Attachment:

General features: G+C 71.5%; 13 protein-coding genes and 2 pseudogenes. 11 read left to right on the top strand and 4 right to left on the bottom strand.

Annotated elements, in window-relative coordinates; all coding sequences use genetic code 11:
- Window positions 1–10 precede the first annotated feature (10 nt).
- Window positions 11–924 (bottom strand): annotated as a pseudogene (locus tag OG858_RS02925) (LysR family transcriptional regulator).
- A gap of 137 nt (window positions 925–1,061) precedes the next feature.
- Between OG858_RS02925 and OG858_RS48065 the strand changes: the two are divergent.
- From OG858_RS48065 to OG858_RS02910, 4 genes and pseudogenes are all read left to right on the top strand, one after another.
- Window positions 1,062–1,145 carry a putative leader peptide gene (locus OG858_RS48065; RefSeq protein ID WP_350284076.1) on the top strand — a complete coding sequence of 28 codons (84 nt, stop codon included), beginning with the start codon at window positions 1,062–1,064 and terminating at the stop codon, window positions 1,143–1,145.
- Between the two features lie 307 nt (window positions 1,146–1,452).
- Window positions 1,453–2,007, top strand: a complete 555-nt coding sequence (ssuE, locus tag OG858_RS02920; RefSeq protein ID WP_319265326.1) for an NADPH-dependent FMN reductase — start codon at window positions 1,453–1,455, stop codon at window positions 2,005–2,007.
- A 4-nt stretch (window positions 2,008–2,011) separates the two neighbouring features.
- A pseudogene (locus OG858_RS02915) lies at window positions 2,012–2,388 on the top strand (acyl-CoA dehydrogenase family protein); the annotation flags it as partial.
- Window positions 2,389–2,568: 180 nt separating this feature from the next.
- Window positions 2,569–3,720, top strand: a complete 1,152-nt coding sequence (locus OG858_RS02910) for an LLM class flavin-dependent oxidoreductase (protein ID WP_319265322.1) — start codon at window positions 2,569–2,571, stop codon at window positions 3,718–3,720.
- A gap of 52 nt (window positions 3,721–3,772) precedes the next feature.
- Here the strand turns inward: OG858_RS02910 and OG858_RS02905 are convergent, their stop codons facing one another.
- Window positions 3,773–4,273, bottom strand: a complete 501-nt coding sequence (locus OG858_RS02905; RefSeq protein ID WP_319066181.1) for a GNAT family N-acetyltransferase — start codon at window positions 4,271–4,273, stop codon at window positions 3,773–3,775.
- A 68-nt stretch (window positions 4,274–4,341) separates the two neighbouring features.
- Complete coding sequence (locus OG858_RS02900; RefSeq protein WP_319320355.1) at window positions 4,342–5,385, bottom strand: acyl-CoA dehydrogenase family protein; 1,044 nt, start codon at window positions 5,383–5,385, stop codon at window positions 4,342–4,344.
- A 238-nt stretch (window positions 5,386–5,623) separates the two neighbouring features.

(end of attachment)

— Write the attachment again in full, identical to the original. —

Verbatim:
General features: G+C 71.5%; 13 protein-coding genes and 2 pseudogenes. 11 read left to right on the top strand and 4 right to left on the bottom strand.

Annotated elements, in window-relative coordinates; all coding sequences use genetic code 11:
- Window positions 1–10 precede the first annotated feature (10 nt).
- Window positions 11–924 (bottom strand): annotated as a pseudogene (locus tag OG858_RS02925) (LysR family transcriptional regulator).
- A gap of 137 nt (window positions 925–1,061) precedes the next feature.
- Between OG858_RS02925 and OG858_RS48065 the strand changes: the two are divergent.
- From OG858_RS48065 to OG858_RS02910, 4 genes and pseudogenes are all read left to right on the top strand, one after another.
- Window positions 1,062–1,145 carry a putative leader peptide gene (locus OG858_RS48065; RefSeq protein ID WP_350284076.1) on the top strand — a complete coding sequence of 28 codons (84 nt, stop codon included), beginning with the start codon at window positions 1,062–1,064 and terminating at the stop codon, window positions 1,143–1,145.
- Between the two features lie 307 nt (window positions 1,146–1,452).
- Window positions 1,453–2,007, top strand: a complete 555-nt coding sequence (ssuE, locus tag OG858_RS02920; RefSeq protein ID WP_319265326.1) for an NADPH-dependent FMN reductase — start codon at window positions 1,453–1,455, stop codon at window positions 2,005–2,007.
- A 4-nt stretch (window positions 2,008–2,011) separates the two neighbouring features.
- A pseudogene (locus OG858_RS02915) lies at window positions 2,012–2,388 on the top strand (acyl-CoA dehydrogenase family protein); the annotation flags it as partial.
- Window positions 2,389–2,568: 180 nt separating this feature from the next.
- Window positions 2,569–3,720, top strand: a complete 1,152-nt coding sequence (locus OG858_RS02910) for an LLM class flavin-dependent oxidoreductase (protein ID WP_319265322.1) — start codon at window positions 2,569–2,571, stop codon at window positions 3,718–3,720.
- A gap of 52 nt (window positions 3,721–3,772) precedes the next feature.
- Here the strand turns inward: OG858_RS02910 and OG858_RS02905 are convergent, their stop codons facing one another.
- Window positions 3,773–4,273, bottom strand: a complete 501-nt coding sequence (locus OG858_RS02905; RefSeq protein ID WP_319066181.1) for a GNAT family N-acetyltransferase — start codon at window positions 4,271–4,273, stop codon at window positions 3,773–3,775.
- A 68-nt stretch (window positions 4,274–4,341) separates the two neighbouring features.
- Complete coding sequence (locus OG858_RS02900; RefSeq protein WP_319320355.1) at window positions 4,342–5,385, bottom strand: acyl-CoA dehydrogenase family protein; 1,044 nt, start codon at window positions 5,383–5,385, stop codon at window positions 4,342–4,344.
- A 238-nt stretch (window positions 5,386–5,623) separates the two neighbouring features.